Going with the tide

Anglo-Israeli musician Bradley Fish promotes his album abroad.

Bradley Fish 311 (photo credit: Dana Dekel Design)
Bradley Fish 311
(photo credit: Dana Dekel Design)
Bradley Fish says he hasn’t given up on his Israeli dream just yet, even though he’s leaving Jerusalem and heading back to the States. A few weeks ago, six years after moving to Israel from Madison, Wisconsin, Fish packed up his Jerusalem apartment to hit the road in a bigbody van, touring the United States and doing what he loves best – performing music for a living.
Fish spent the last several years living as a musician in Tel Aviv and Jerusalem. During his time in the Holy City, he made a name for himself in the Anglo community producing and recording music, and giving private lessons – mainly on guitar but also on a range of instruments, from electric dulcimer to Chinese Zither. He also recorded three loop CDs for Sony and produced a series of Online videos, the latest of which shows him performing “live laptop looping,” in which he plays songs made up of several different instrumental tracks he plays on the spot in a simultaneous loop as he growls in a bluesy roar that could wake the Mount of Olives. His new album, Time to Rise, is a fusion of rock and ethnic music written in Israel and recorded in his Jerusalem recording studio.
In the nearly two decades Fish has been working as a musician he’s stacked up a resume as eclectic as the dozens of musical instruments, speakers, and odds and ends he managed to clear out of his Nachlaot apartment before his move this week.
In his previous lifetime, before making aliya, Fish earned a BA in jazz guitar from Northern Illinois University, where he studied under fusion guitar virtuoso Fareed Haque, who he said “completely kicked my ass.” Outside the halls of academia, Fish cut his teeth as a street musician and traveled the country playing college gigs and beer joints, festivals, theaters, and coffee shops, during a period he admits is often hard to vividly recall.
During those years, Fish recorded his debut album, The Aquarium Conspiracy, produced by Bjork/Sugarcubes drummer Siggi Baldurrsson, who also played on most of the tracks. He hit the road again and played with a consortium of “still-touring, somehow-still-alive” acts who had their heyday in the sixties, including Richie Havens, Big Brother and The Holding Co. and Hot Tuna (formerly Jefferson Airplane), before eventually performing to a crowed of over 70,000 at the closing ceremony of the Parliament of the World’s Religions in Grant Park, Chicago, following a speech by the Dalai Lama.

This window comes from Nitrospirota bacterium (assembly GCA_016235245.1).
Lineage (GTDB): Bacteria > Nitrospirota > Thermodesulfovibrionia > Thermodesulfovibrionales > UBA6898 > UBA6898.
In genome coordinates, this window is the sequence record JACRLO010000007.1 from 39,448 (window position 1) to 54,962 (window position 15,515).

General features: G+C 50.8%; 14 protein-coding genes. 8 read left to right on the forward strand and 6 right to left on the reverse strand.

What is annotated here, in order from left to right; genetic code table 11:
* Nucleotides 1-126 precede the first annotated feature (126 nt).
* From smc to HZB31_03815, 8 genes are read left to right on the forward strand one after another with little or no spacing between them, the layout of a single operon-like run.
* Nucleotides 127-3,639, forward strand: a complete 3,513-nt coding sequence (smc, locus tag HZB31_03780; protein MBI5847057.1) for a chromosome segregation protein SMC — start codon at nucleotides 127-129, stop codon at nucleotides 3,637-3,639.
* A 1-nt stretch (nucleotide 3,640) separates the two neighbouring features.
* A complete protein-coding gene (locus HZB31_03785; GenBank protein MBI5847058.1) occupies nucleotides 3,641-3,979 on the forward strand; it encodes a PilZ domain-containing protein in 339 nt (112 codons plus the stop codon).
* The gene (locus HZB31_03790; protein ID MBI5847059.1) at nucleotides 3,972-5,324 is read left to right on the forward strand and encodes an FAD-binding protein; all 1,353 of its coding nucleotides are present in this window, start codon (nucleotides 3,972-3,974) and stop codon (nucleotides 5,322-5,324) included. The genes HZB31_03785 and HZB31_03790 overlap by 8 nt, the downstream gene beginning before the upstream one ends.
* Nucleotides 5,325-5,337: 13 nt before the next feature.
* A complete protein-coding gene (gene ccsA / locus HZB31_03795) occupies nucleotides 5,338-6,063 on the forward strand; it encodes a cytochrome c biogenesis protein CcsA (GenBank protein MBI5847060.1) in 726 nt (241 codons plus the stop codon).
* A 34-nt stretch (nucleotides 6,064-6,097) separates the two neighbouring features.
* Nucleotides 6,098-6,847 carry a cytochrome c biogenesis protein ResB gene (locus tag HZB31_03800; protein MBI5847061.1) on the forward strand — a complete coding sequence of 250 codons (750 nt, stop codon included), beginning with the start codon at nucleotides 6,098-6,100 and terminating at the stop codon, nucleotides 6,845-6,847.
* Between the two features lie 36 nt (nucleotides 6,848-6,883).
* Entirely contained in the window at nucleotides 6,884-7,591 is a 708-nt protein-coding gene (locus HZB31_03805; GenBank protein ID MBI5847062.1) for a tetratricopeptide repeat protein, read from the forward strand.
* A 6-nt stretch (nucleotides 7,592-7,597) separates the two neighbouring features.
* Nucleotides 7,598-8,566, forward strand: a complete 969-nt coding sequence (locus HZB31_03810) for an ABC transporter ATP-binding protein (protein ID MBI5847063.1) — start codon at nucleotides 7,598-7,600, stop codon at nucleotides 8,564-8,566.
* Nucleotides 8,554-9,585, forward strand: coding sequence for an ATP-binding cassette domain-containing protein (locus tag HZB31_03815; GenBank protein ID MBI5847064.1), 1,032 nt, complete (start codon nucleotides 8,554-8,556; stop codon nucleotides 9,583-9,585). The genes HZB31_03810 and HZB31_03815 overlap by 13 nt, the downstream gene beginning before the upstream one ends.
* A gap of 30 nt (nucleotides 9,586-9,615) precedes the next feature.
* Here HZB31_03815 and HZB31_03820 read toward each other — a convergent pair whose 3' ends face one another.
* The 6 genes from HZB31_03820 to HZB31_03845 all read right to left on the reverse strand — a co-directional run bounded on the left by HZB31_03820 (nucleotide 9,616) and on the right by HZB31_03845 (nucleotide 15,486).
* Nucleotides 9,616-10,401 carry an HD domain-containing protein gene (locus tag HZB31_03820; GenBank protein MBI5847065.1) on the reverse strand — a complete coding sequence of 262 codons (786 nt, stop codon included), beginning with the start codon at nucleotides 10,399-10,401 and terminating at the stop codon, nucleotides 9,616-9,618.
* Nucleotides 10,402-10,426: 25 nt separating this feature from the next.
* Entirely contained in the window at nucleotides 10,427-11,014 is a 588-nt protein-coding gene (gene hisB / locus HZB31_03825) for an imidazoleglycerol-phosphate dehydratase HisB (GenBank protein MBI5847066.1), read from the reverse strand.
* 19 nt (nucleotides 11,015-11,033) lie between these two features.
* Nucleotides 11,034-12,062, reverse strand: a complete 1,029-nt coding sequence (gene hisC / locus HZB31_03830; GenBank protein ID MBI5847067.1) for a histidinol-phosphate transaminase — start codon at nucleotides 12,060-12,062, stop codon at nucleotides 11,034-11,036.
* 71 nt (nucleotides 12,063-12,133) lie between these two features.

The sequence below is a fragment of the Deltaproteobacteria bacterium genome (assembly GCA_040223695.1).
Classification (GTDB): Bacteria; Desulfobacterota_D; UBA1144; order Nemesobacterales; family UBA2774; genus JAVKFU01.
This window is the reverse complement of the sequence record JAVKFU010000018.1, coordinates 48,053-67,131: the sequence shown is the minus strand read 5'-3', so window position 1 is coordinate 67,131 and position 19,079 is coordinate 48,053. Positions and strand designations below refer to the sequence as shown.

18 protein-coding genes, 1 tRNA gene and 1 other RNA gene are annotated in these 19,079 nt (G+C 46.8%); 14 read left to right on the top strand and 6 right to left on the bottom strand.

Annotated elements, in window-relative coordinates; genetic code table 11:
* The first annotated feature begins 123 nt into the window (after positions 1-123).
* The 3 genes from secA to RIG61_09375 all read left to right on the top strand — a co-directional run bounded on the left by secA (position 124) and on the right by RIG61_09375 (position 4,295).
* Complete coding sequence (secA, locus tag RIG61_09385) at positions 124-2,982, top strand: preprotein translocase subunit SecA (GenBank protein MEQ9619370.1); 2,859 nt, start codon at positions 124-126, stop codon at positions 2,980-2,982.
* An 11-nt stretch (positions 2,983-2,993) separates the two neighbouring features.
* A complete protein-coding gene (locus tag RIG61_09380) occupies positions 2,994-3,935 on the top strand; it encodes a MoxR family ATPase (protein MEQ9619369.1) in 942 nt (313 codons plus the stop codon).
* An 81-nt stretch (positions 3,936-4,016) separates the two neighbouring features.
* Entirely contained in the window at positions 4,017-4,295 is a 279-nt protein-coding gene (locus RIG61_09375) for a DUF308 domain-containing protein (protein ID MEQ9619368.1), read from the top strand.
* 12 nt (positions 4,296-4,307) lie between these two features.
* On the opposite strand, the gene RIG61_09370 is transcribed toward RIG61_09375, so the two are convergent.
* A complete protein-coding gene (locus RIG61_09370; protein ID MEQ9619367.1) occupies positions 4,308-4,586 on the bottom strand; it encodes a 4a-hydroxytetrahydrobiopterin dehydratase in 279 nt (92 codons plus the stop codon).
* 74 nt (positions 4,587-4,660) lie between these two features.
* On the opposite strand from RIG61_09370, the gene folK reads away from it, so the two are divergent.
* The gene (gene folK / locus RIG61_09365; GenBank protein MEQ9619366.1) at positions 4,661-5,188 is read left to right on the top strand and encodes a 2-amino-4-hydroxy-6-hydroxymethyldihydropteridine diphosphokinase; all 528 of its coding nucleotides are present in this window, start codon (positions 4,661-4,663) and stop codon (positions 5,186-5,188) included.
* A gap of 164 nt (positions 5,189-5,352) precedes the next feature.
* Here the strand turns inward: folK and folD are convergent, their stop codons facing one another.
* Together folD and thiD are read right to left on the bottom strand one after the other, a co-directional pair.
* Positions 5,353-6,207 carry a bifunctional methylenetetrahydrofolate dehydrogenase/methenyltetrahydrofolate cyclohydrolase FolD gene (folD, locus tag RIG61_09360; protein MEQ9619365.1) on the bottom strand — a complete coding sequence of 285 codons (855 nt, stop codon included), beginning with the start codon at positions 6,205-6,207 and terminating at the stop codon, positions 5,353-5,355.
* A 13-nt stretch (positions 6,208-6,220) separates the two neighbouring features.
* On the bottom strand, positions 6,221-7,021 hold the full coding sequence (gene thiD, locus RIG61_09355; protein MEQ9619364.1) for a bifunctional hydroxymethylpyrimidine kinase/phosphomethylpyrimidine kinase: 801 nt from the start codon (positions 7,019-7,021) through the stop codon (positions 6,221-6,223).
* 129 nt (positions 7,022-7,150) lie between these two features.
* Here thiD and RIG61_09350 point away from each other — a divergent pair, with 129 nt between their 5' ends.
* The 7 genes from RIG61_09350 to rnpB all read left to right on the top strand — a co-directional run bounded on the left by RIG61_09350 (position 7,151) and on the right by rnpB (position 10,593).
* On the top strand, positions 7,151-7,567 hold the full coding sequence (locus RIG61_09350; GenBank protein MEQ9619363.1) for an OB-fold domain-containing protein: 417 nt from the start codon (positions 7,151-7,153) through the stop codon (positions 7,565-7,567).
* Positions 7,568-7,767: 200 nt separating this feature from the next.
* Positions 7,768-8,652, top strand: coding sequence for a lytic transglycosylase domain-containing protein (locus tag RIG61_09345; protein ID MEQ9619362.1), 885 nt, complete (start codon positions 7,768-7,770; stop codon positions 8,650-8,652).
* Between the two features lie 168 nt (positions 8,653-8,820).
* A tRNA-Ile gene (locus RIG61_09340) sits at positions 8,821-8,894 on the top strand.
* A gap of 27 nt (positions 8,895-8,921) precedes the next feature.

BUT FISH may be best-known for the racy, barely kosher music video for his song “Jewish Girls Blues,” which has racked up nearly 800,000 hits on YouTube and hundreds of thousands more across the net since he posted it in 2007. Though Jerusalem is not a city known for its sense of humor, Fish said he was still taken aback by the strong emotions stirred by the video.
“A lot of people loved it, but I really pissed a lot of people off with that one!” Fish was also in a “supergroup” consisting of former Arkansas Governor Mike Huckabee, Fox News anchor Mike Tobin, and ’50s pop icon Pat Boone, when Boone and Huckabee were visiting Israel in February. The jam sessions were aired live on Fox News, Fish roaring into the microphone onstage next to the squeaky-clean Boone in front of room full of American evangelical Christians at the David Intercontinental hotel.
“It probably cost me some of my old hippie fans, but it was a great experience,” Fish said.
In between the jam sessions, guitar lessons, and local gigs, Fish also managed to jam and record in the studio with a number of Israeli stars, including Arkadi Duchin, Rami Kleinstein, and Yehuda Poliker.
Fish reiterates that moving back to America doesn’t signal an end to his Zionist dream, but rather a perfect opportunity to promote his first album in 14 years. “If you were to make it playing gigs in this country, you’d have to do it every other night,” he said. “And it’s not that there’s a lack of venues – there’s just not that many venues for any type of music, where you could make a living playing gigs every night.”
He noted that he’ll probably be back after a few years of touring, especially considering the fact that he’ll “still be paying bituach leumi and health insurance.” He shrugs off any suggestion that Israel was too hard for him. “Dude,” he says, “it’s not that. I’m a musician, there’s gigs out there.”
And he adds, with a wink, “Playing in the states just means I’m a real Israeli musician now!” Bradley Fish’s new album, Time to Rise, will soon be available to download at www.bradleyfish.com for any donation amount. The site also houses Fish’s travel blog.